I find it quite hypocritical that Gloria Steinem, a feminist who must know that the status of women in the Arab world is unlike her own status, is critical of Mayor de Blasio’s support of Israel (“Left, Right Spar Over De Blasio’s AIPAC Speech,” Feb. 7). Where is the status of women better — in Israel or in the Arab world?
I was happy to see Jewish Week was covering the SodaStream/Oxfam story until I read the story itself (online Q&A, “ScarJo Stands Firm”). The story struck me not so much as journalism as propaganda for SodaStream with some free public relations damage control thrown in.
Regarding Adam Dickter’s front-page article last week (“Left, Right Spar Over De Blasio’s AIPAC Speech”): The 58 rabbis, writers, journalists and sundry others who found New York Mayor Bill de Blasio’s Jan. 23 visit to AIPAC something to evoke their venom, signed onto a letter shouting, “Your job is not to do AIPAC’s bidding when they call you to do so.”
Describing Beit Shemesh in a state of religious war (“Is Tide Turning In Beit Shemesh Religious Wars?,” Jan. 24) does not accurately depict the ambience of the town. Over 40 years ago I married into an Orthodox Sephardic family in what is now known as the “old” Beit Shemesh. In those days there were virtually no Americans and few Ashkenazic Israelis who ventured into what was considered a poor development town.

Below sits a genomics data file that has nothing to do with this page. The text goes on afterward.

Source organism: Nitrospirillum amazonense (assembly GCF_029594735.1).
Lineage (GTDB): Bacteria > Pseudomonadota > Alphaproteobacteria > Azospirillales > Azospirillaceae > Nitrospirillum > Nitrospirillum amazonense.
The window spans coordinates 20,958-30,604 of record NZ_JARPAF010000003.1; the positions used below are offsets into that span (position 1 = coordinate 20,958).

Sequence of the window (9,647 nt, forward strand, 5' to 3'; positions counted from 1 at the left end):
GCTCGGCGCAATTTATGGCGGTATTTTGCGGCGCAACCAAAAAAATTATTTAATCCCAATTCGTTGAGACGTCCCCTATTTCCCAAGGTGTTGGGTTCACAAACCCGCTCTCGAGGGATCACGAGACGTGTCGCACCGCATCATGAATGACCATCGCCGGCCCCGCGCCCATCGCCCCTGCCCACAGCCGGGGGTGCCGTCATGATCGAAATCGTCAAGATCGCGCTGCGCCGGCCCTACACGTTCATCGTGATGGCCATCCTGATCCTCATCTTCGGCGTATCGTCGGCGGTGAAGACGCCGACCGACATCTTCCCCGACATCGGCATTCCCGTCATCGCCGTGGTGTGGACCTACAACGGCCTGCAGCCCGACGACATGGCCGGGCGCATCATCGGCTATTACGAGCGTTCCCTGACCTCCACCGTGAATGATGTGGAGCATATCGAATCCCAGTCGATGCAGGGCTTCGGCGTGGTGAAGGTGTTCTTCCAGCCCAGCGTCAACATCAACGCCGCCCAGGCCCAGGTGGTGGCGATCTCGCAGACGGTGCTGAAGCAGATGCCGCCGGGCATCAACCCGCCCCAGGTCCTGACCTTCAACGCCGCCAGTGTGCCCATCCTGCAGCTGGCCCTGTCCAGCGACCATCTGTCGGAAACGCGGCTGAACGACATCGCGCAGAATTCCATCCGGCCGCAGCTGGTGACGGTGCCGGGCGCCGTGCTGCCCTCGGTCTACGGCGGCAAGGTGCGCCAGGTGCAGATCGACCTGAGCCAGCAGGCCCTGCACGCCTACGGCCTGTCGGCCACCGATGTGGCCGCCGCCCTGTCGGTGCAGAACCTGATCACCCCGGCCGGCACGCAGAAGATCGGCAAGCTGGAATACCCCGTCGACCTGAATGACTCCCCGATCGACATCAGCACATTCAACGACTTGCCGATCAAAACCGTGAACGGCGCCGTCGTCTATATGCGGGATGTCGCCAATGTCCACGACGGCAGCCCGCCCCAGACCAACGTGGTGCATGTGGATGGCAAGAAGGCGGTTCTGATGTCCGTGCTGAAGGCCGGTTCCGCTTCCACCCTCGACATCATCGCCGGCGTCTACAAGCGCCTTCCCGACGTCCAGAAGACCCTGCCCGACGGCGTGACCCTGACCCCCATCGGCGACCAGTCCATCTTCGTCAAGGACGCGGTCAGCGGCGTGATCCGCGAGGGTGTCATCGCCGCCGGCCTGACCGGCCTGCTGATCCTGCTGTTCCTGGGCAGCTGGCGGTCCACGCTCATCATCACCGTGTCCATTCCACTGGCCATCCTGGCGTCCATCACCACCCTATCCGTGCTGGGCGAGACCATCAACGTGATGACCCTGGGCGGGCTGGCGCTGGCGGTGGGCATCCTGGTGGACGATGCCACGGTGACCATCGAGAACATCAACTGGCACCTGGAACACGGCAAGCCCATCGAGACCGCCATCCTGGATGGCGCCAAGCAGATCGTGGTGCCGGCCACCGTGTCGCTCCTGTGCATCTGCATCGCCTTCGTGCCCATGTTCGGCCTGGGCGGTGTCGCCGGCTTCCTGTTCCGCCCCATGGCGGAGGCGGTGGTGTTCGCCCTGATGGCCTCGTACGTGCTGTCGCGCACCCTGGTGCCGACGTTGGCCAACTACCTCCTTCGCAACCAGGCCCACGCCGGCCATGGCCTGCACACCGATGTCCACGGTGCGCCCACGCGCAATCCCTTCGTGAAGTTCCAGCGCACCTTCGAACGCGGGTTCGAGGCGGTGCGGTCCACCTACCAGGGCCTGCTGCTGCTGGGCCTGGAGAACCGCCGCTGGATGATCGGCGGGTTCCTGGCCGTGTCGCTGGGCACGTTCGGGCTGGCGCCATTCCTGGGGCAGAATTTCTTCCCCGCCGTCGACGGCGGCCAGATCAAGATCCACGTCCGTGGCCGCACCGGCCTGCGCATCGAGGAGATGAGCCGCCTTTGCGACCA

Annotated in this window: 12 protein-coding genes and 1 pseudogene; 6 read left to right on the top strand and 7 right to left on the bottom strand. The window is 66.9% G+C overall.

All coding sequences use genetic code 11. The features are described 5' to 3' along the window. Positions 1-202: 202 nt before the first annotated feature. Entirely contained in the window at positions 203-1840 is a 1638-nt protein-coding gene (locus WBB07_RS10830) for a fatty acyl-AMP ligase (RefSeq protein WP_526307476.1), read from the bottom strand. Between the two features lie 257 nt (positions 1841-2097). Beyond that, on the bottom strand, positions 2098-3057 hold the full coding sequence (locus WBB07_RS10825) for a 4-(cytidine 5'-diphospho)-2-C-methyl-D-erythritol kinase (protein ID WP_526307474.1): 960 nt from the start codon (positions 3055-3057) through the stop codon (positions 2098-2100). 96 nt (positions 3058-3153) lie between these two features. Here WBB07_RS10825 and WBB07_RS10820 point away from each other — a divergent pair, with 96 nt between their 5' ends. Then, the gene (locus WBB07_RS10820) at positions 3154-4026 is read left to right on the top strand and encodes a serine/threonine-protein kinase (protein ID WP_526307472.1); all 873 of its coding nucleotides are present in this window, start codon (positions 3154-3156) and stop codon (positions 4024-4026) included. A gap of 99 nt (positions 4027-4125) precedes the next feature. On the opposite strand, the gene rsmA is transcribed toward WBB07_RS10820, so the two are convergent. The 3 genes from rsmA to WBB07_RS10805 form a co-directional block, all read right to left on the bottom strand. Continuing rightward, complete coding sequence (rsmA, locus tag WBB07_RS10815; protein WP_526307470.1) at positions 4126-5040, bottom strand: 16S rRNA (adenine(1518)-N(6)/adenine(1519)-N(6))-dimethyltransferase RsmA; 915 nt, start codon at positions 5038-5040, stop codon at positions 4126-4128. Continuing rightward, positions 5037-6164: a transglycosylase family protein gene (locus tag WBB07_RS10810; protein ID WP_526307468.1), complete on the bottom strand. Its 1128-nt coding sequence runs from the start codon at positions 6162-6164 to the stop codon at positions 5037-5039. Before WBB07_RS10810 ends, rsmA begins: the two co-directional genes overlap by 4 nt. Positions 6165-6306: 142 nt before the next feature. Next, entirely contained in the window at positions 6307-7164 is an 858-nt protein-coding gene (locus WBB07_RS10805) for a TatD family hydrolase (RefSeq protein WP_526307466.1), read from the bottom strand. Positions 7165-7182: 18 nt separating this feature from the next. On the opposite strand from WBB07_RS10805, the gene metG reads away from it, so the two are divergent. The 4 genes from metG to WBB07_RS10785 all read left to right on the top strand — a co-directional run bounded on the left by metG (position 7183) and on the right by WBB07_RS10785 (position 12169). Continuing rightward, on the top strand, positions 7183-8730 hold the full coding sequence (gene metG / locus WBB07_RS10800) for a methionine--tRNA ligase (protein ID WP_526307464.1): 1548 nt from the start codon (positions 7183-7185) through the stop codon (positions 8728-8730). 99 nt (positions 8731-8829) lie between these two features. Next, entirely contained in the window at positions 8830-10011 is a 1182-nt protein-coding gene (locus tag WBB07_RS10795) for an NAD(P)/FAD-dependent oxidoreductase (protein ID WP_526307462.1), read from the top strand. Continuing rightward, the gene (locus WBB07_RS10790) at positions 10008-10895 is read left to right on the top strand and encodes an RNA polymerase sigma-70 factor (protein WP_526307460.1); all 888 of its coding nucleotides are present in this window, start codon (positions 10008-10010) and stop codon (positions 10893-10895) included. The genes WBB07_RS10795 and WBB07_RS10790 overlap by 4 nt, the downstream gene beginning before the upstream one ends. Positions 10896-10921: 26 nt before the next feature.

Not only does Al Sharpton owe the Jewish community an apology for his role in the Crown Heights riots, he still owes an apology to the community at-large, and to the innocent district attorney in Westchester, in particular, for his immoral and illegal role in the Tawana Brawley case (“Sharpton-De Blasio Ties,” Jan. 17).
When both spouses share one faith and “model religiosity,” and when fathers provide “warmth, affirmation” and “emotional bonding,” religious cultures are vibrantly transmitted, according to Vern L. Bengston’s new book, “Families and Faith: How Religion Is Passed Down Across Generations.” Reading that book review yesterday, I visualized Dan Smokler carrying his toddler on his shoulders throughout one recent Shabbat morning at Darhei Noam, an Open Orthodox congregation on the Upper West Side.